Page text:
|Publication number||US4264365 A|
|Application number||US 06/080,811|
|Publication date||Apr 28, 1981|
|Filing date||Oct 1, 1979|
|Priority date||Feb 14, 1979|
|Publication number||06080811, 080811, US 4264365 A, US 4264365A, US-A-4264365, US4264365 A, US4264365A|
|Inventors||Frederick W. Sanders|
|Original Assignee||The Mead Corporation|
|Export Citation||BiBTeX, EndNote, RefMan|
|Patent Citations (2), Referenced by (6), Classifications (7)|
|External Links: USPTO, USPTO Assignment, Espacenet|
This is a division of application Ser. No. 011,964, filed Feb. 14, 1979, now U.S. Pat. No. 4,203,619, issued May 20, 1980 which in turn is a continuation-in-part of commonly assigned, copending application U.S. Ser. No. 869,995 filed Jan. 17, 1978, now abandoned.
This invention relates to the production of a pressure-sensitive carbonless record sheet utilizing a hot melt system to form a coating composition containing a chromogenic material, which coating is set by cooling. More particularly, it relates to production of a record sheet using a novel coating composition comprising chromogenic materials and solid alkane dioic acids. For purposes of this application the term "chromogenic" shall be understood to refer to materials such as color developers, color precursors and color formers. Additionally, the term "CF" shall be understood to refer to a coating normally used on a record sheet and the term "CB" shall be understood to refer to a coating normally used on a transfer sheet.
Carbonless paper, briefly stated, is a standard type of paper wherein during manufacture the backside of a paper substrate is coated with what is referred to as a CB coating, the CB coating containing chromogenic material, generally one or more color precursors dissolved in a carrier oil and generally in capsular form. At the same time the front side of the paper substrate is coated during manufacture with what is referred to as a CF coating, which contains one or more color developers. Both the color precursor and the color developer remain in the coating compositions on the respective back and front surfaces of the paper in colorless form. This is true until the CB and CF coatings of adjacent sheets are brought into abutting relationship and sufficient pressure, as by a typewriter, is applied to rupture the CB coating to release the color precursor. At this time the color precursor contacts the CF coating and reacts with the color developer therein to form an image. Carbonless paper has proved to be an exceptionally valuable image transfer medium for a variety of reasons only one of which is the fact that until a CB coating is placed next to a CF coating both the CB and the CF are in an inactive state as the co-reactive elements are not in contact with one another. Patents relating to carbonless paper products are:
U.S. Pat. No. 2,712,507 (1955) to Green
U.S. Pat. No. 2,730,456 (1956) to Green et al
U.S. Pat. No. 3,455,721 (1969) to Phillips et al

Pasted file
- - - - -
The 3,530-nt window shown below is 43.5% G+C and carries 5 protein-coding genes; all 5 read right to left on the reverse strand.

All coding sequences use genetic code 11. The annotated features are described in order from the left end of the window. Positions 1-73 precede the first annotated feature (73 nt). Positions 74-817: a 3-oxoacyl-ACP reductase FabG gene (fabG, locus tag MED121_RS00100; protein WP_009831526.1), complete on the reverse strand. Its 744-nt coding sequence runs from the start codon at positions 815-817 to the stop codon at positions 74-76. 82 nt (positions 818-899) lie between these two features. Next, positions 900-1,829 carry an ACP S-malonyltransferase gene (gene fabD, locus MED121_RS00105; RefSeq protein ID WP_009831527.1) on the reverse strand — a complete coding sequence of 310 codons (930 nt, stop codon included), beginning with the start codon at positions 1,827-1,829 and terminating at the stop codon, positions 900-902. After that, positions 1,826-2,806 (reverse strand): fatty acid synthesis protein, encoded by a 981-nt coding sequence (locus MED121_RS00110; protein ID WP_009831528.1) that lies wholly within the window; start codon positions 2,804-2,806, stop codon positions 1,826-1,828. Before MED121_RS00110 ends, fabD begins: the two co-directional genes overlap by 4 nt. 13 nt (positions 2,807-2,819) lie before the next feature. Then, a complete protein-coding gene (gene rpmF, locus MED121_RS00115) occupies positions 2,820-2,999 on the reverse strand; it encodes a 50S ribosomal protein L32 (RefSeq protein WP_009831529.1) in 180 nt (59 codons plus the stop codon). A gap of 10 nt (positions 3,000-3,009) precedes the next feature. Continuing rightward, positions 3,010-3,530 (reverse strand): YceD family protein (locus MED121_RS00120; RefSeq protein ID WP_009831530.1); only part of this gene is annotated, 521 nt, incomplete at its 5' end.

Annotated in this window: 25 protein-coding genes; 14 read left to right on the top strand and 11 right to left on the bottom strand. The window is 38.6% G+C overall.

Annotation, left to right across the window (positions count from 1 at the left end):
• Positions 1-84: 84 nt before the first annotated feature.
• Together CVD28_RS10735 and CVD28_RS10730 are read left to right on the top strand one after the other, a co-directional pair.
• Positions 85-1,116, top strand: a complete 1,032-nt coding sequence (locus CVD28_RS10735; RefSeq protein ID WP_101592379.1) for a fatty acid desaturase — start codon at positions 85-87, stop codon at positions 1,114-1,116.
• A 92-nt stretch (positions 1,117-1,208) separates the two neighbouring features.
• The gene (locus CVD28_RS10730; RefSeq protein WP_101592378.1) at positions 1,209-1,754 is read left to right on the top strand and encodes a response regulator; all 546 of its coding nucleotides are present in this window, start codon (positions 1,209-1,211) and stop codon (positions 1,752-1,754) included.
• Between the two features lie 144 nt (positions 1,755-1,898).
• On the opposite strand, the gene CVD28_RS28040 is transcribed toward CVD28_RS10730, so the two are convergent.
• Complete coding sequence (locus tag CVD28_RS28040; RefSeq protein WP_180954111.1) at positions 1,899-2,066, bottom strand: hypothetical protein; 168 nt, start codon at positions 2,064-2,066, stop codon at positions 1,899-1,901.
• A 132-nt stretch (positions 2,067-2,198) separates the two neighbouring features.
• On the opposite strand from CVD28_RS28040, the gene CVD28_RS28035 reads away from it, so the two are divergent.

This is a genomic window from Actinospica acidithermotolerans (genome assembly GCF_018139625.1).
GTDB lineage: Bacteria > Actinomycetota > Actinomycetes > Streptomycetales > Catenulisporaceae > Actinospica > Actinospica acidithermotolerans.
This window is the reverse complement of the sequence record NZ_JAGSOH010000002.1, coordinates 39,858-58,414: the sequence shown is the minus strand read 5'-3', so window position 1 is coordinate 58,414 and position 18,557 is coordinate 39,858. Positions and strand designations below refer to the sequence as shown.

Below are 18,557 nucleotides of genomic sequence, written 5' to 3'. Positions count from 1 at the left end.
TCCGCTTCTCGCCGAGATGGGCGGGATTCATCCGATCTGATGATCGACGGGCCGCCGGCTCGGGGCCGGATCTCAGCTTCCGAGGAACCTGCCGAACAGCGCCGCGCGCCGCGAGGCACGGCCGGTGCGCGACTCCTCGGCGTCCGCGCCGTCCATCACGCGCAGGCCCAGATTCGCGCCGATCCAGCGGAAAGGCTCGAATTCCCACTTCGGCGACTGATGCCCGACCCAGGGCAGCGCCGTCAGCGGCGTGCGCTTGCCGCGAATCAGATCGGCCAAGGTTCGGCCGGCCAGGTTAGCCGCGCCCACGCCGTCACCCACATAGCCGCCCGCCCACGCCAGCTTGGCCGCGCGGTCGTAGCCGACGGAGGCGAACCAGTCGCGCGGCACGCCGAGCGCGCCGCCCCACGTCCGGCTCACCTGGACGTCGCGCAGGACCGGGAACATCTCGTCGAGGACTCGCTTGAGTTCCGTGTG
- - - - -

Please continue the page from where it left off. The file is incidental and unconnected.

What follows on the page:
U.S. Pat. No. 3,466,184 (1969) to Bowler et al
U.S. Pat. No. 3,672,935 (1972) to Miller et al
A third generation product which is in an advanced stage of development and commercialization at this time and which is available in some business sectors is referred to as self-contained paper. Very generally stated self-contained paper refers to an imaging system wherein only one side of the paper needs to be coated and the one coating contains both the color precursor, generally in encapsulated form, and the color developer. Thus when pressure is applied, again as by a typewriter or other writing instrument, the color precursor capsule is ruptured and reacts with the surrounding color developer to form an image. Both the carbonless paper image transfer system and the self-contained system have been the subject of a great deal of patent activity. A typical autogeneous record material system, earlier sometimes referred to as "self-contained" because all elements for making a mark are in a single sheet, is disclosed in U.S. Pat. No. 2,730,457 (1956) to Green.
A disadvantage of coated paper products such as carbonless and self-contained stems from the necessity of applying a liquid coating composition containing the color forming ingredients during the manufacturing process. In the application of such coating, volatile solvents are sometimes used which then in turn requires evaporation of excess solvent to dry the coating thus producing volatile solvent vapors. An alternate method of coating involves the application of the color forming ingredients in an aqueous slurry, again requiring removal of excess water by drying. Both methods suffer from serious disadvantages. In particular the solvent coating method necessarily involves the production of generally volatile solvent vapors creating both a health and a fire hazard in the surrounding environment. In addition, when using an aqueous solvent system the water must be evaporated which involves the expenditure of significant amounts of energy. Further, the necessity of a drying step requires the use of complex and expensive apparatus to continuously dry a substrate which has been coated with an aqueous coating compound. A separate but related problem involves the disposal of polluted water resulting from the preparation and clean up of the aqueous coating compositions. The application of heat not only is expensive, making the total product manufacturing operation less cost effective, but also is potentially damaging to the color forming ingredients which are generally coated onto the paper substrate during manufacture. The problems encountered in the actual coating step are generally attributable to the necessity for a heated drying step following the coating operation.